An Oral History Project

Refugee Interviews

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Mothers
Under 30
Over 30
Professionals
Married
Widowed
Southern Iraqi
Northern Iraqi
Central Iraqi
Kurdish
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Sabean
Shiite
Sunni
Wijida Naeem Maryoush Sabean

Wijida Naeem Maryoush is a Sabean from the south of Iraq. She worked as a physical education teacher for primary school before fleeing Iraq due to sectarian violence against Sabeans.

Imman Ackhmed, Keif Ali Kadham, Omar Ali Kadam, Ali Al-Soudani

Imman Ackhmed (Mother), Keif Ali Kadham (Daughter), Omar Ali Kadam (Son), Ali Al-Soudani (Husband)

nour-nouri-mosawy

Nour Nouri Mosawy is a recent graduate from Baghdad University, College of Medicine.

Nidal is a mother of three. Her husband was deported from Amman. Her children had quit school to support the family working in a shoe factory.

Hadiya Hussein is a novelist. Her novel, Beyond Love, was translated into English and is published by Syracuse University Press in 2013.

Hadiya Hussein is a novelist. Haydia discusses the difficulties writers had under Saddam with freedom of expression as well as the way art/fiction is an important way to arrive at the truth.

Layla-Abrahim

Layla Abrahim Salim‘s husband collaborated with the US military by locating and delivering over weapon stashes. His life is threatened.

Baida’s husband, an Iraqi-Canadian who worked in oil, was killed in a bomb. Baida is unable to gain asylum to Canada, although her daughter has been accepted.

Iptisam’s brother was house-sitting for her when her family left Iraq. He was executed by a Sunni group. She is raising her children alone with no possibility of returning.

Gaidaa’s husband was sent back to Iraq by the immigration officers two years prior. She has not heard of or from him since. Gaidaa works as a cigarette sales woman.

Maysson Al-Hathi

Maysson was a researcher for elementary education. She works for various charity organizations assisting refugees in Amman.

Sahara Al-Aseel is an Iraqi Anchorwoman who was very prominent during Saddam’s reign. She discussed the plight of journalism in Iraq and how she, as a professional woman, has been treated before and during the war

Sahara Al-Aseel is an Iraqi Anchorwoman who was very prominent during Saddam’s reign. She discussed the plight of journalism in Iraq and how she, as a professional woman, has been treated.

Wardeyah Barakeh

Wardeyah Barakeh

Dr. Al-Jawad taught religious studies at the University of Baghdad. She discusses the challenges academics faced with the fall of Saddam as well as the “brain drain” in Iraq.      –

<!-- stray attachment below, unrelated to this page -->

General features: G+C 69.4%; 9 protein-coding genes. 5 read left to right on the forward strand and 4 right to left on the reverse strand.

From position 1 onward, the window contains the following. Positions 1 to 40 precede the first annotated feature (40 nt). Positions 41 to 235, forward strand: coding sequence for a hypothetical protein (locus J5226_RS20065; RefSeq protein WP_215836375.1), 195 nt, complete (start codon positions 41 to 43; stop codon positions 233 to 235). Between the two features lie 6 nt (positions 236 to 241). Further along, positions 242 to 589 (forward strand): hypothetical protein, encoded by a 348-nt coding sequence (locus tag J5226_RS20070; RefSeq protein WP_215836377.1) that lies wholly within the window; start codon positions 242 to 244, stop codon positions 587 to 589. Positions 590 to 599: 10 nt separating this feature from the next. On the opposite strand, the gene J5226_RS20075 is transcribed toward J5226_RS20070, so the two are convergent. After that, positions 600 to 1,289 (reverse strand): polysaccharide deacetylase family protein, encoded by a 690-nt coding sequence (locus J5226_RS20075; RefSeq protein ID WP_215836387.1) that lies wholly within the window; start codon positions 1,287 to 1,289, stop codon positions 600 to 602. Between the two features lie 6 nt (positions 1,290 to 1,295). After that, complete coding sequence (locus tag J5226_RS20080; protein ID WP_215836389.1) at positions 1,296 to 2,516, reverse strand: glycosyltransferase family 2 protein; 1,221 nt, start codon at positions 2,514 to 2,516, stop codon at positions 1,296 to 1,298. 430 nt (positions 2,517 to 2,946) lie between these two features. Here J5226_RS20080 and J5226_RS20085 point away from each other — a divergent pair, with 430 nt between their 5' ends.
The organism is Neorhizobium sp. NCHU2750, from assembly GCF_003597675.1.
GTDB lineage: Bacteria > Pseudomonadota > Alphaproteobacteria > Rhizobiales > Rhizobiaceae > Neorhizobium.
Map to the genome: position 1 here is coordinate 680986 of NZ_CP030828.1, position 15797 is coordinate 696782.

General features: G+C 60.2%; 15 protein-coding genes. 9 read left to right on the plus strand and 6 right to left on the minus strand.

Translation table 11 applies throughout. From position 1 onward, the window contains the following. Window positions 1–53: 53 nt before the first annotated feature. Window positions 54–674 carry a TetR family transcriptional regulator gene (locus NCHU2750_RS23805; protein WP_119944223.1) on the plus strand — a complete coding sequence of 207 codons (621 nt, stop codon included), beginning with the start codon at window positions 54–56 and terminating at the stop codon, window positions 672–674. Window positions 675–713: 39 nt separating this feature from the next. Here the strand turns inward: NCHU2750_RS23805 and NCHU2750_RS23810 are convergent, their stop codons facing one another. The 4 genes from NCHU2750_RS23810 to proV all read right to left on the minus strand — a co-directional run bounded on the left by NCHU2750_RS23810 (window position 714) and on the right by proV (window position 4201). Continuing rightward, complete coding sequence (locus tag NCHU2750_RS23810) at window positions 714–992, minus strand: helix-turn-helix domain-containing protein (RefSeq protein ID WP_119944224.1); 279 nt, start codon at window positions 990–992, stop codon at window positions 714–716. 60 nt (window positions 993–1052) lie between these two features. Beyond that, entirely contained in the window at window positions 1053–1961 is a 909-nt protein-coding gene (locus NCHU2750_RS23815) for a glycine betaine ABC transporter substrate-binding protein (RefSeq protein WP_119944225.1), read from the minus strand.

Suzanna

Suzanna

Sahra Kamil Mohama

Sahra Kamil Mohama

Rismia Hassain

Rismia Hassain lives with her son, of Dr. Usama’s family. She reflects on her desire to go to Mecca.

Rafel Mowafeq Saed Rasha Sami Abed

Rafel Mowafeq Saed is a Sabean from Diyala whose husband was kidnapped. She now lives with her family and sister-in-law Rasha Sami Abed

Randa Hirmiz Polis

Najia Ahmed

Najia Ahmed

Muna Ali

Muna Ali  

Hania Mahmoud Al-Waidy

Hania Al-Obaidi

Sanna Christian

Sanna Christian and her brother worked for the United Nations in Baghdad, which was bombed Aug 19th, 2003. Sanaa’s family received death threats because they worked “with Americans”

Laila Habib Aziz

Laila Habib Aziz

Auna Jabber is a Sabean whose sixteen year old son was kidnapped.

Allah Hamad    

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Sabeeha

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Soha Mehsen Hasan works as a cigarette saleswoman. Her husband was killed by Saddam for evading military service. Soha talks of the dire circumstances of  women who sell street goods.

Afrah Fawzi Jassim is a divorced mother of a five-year-old daughter. She mentions the way men proposition her (as a woman without a man to accompany her).

Majida Hasan Mujemer

Majida Hasan Mujemer is a widow with four daughters. Two of the girls work to support the family.

Majda S. Mohammed

Majda S. Mohammed is a journalist and poet. Her son was kidnapped and tortured.

Leila Ziad Jarah

Leila Ziad Jarah is a widow. She has an adult disabled son living with her.

Khawla Ali Mahmoud

Khawla Ali Mahmoud is a mother of four boys. She left Baghdad due to the sectarian violence.

Fahima Jabbar Nadir

Fahima Jabbar Nadir is one of five siblings. Three of the five are deaf mutes whom she translates for. She and her mother discuss the challenges of being a young adult refugee.

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Abir Jabbar Mohammed   is a newly wed with one child. Her husband suffers from epilepsy.

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A Ansom is a thirty-four year old who worked as a translator for the US military after her mother and sisters were killed from a roadside bomb. She talks of the rejection and death threats.

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Amira Saddam Saif is a Sabean.